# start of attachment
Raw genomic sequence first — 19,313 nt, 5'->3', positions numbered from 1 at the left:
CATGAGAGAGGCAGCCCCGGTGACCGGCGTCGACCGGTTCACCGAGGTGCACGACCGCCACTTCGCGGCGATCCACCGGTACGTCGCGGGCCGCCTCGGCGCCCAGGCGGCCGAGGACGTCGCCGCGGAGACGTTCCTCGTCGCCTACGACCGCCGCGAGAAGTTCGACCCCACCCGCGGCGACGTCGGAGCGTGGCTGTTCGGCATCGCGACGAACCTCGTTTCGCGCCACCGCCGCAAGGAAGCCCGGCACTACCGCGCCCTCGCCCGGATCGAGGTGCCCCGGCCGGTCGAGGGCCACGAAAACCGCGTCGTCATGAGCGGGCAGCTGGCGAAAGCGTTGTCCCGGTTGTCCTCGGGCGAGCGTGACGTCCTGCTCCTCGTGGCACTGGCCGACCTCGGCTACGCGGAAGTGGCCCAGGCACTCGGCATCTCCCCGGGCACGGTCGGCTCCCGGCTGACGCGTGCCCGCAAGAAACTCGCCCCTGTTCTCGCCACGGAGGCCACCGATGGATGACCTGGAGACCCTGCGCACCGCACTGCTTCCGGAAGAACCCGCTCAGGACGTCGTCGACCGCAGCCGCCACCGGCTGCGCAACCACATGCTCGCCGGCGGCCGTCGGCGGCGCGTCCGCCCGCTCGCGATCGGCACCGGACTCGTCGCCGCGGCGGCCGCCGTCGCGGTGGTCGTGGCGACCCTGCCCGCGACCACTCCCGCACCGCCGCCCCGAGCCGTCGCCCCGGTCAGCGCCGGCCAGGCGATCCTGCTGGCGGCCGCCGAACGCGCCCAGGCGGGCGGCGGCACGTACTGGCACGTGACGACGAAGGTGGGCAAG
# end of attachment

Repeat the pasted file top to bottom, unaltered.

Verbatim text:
Raw genomic sequence first — 19,313 nt, 5'->3', positions numbered from 1 at the left:
CATGAGAGAGGCAGCCCCGGTGACCGGCGTCGACCGGTTCACCGAGGTGCACGACCGCCACTTCGCGGCGATCCACCGGTACGTCGCGGGCCGCCTCGGCGCCCAGGCGGCCGAGGACGTCGCCGCGGAGACGTTCCTCGTCGCCTACGACCGCCGCGAGAAGTTCGACCCCACCCGCGGCGACGTCGGAGCGTGGCTGTTCGGCATCGCGACGAACCTCGTTTCGCGCCACCGCCGCAAGGAAGCCCGGCACTACCGCGCCCTCGCCCGGATCGAGGTGCCCCGGCCGGTCGAGGGCCACGAAAACCGCGTCGTCATGAGCGGGCAGCTGGCGAAAGCGTTGTCCCGGTTGTCCTCGGGCGAGCGTGACGTCCTGCTCCTCGTGGCACTGGCCGACCTCGGCTACGCGGAAGTGGCCCAGGCACTCGGCATCTCCCCGGGCACGGTCGGCTCCCGGCTGACGCGTGCCCGCAAGAAACTCGCCCCTGTTCTCGCCACGGAGGCCACCGATGGATGACCTGGAGACCCTGCGCACCGCACTGCTTCCGGAAGAACCCGCTCAGGACGTCGTCGACCGCAGCCGCCACCGGCTGCGCAACCACATGCTCGCCGGCGGCCGTCGGCGGCGCGTCCGCCCGCTCGCGATCGGCACCGGACTCGTCGCCGCGGCGGCCGCCGTCGCGGTGGTCGTGGCGACCCTGCCCGCGACCACTCCCGCACCGCCGCCCCGAGCCGTCGCCCCGGTCAGCGCCGGCCAGGCGATCCTGCTGGCGGCCGCCGAACGCGCCCAGGCGGGCGGCGGCACGTACTGGCACGTGACGACGAAGGTGGGCAAG